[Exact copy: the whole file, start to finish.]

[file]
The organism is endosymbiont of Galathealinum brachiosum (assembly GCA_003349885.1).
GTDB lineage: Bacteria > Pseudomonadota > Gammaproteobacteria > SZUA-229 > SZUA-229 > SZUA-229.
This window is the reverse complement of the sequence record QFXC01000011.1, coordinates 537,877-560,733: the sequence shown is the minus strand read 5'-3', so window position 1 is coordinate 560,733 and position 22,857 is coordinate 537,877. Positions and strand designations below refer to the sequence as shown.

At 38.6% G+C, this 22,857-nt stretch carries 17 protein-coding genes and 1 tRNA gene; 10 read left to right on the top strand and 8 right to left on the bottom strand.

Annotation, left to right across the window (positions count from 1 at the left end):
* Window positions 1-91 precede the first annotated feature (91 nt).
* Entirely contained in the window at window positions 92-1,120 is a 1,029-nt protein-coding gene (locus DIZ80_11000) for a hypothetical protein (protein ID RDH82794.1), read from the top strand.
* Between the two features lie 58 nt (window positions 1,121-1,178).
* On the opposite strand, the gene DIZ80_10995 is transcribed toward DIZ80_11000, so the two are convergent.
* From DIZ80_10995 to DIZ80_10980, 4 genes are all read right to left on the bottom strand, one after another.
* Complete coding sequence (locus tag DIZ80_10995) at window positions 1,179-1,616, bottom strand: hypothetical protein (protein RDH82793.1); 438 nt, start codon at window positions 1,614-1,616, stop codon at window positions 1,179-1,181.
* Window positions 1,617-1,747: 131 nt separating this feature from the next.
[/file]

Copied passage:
The organism is endosymbiont of Galathealinum brachiosum (assembly GCA_003349885.1).
GTDB lineage: Bacteria > Pseudomonadota > Gammaproteobacteria > SZUA-229 > SZUA-229 > SZUA-229.
This window is the reverse complement of the sequence record QFXC01000011.1, coordinates 537,877-560,733: the sequence shown is the minus strand read 5'-3', so window position 1 is coordinate 560,733 and position 22,857 is coordinate 537,877. Positions and strand designations below refer to the sequence as shown.

At 38.6% G+C, this 22,857-nt stretch carries 17 protein-coding genes and 1 tRNA gene; 10 read left to right on the top strand and 8 right to left on the bottom strand.

Annotation, left to right across the window (positions count from 1 at the left end):
* Window positions 1-91 precede the first annotated feature (91 nt).
* Entirely contained in the window at window positions 92-1,120 is a 1,029-nt protein-coding gene (locus DIZ80_11000) for a hypothetical protein (protein ID RDH82794.1), read from the top strand.
* Between the two features lie 58 nt (window positions 1,121-1,178).
* On the opposite strand, the gene DIZ80_10995 is transcribed toward DIZ80_11000, so the two are convergent.
* From DIZ80_10995 to DIZ80_10980, 4 genes are all read right to left on the bottom strand, one after another.
* Complete coding sequence (locus tag DIZ80_10995) at window positions 1,179-1,616, bottom strand: hypothetical protein (protein RDH82793.1); 438 nt, start codon at window positions 1,614-1,616, stop codon at window positions 1,179-1,181.
* Window positions 1,617-1,747: 131 nt separating this feature from the next.